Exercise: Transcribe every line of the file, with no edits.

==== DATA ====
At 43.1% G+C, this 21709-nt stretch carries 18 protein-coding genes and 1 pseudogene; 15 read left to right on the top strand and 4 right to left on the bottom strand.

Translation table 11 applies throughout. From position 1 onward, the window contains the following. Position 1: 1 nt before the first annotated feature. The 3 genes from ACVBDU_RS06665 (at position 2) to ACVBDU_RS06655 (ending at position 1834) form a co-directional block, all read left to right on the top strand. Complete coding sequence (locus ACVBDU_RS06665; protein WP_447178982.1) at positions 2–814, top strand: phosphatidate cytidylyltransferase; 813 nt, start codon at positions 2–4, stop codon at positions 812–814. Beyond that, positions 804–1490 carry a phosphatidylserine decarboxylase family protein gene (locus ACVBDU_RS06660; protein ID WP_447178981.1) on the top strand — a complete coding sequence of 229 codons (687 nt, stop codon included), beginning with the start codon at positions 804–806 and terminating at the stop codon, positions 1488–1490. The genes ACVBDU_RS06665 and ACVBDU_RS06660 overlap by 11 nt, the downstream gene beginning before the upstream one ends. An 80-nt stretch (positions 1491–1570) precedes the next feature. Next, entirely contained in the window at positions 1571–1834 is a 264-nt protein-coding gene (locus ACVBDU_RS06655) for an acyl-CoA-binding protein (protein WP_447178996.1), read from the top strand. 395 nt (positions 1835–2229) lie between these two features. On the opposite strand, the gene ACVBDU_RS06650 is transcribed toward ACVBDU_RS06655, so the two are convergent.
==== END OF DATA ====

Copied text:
At 43.1% G+C, this 21709-nt stretch carries 18 protein-coding genes and 1 pseudogene; 15 read left to right on the top strand and 4 right to left on the bottom strand.

Translation table 11 applies throughout. From position 1 onward, the window contains the following. Position 1: 1 nt before the first annotated feature. The 3 genes from ACVBDU_RS06665 (at position 2) to ACVBDU_RS06655 (ending at position 1834) form a co-directional block, all read left to right on the top strand. Complete coding sequence (locus ACVBDU_RS06665; protein WP_447178982.1) at positions 2–814, top strand: phosphatidate cytidylyltransferase; 813 nt, start codon at positions 2–4, stop codon at positions 812–814. Beyond that, positions 804–1490 carry a phosphatidylserine decarboxylase family protein gene (locus ACVBDU_RS06660; protein ID WP_447178981.1) on the top strand — a complete coding sequence of 229 codons (687 nt, stop codon included), beginning with the start codon at positions 804–806 and terminating at the stop codon, positions 1488–1490. The genes ACVBDU_RS06665 and ACVBDU_RS06660 overlap by 11 nt, the downstream gene beginning before the upstream one ends. An 80-nt stretch (positions 1491–1570) precedes the next feature. Next, entirely contained in the window at positions 1571–1834 is a 264-nt protein-coding gene (locus ACVBDU_RS06655) for an acyl-CoA-binding protein (protein WP_447178996.1), read from the top strand. 395 nt (positions 1835–2229) lie between these two features. On the opposite strand, the gene ACVBDU_RS06650 is transcribed toward ACVBDU_RS06655, so the two are convergent.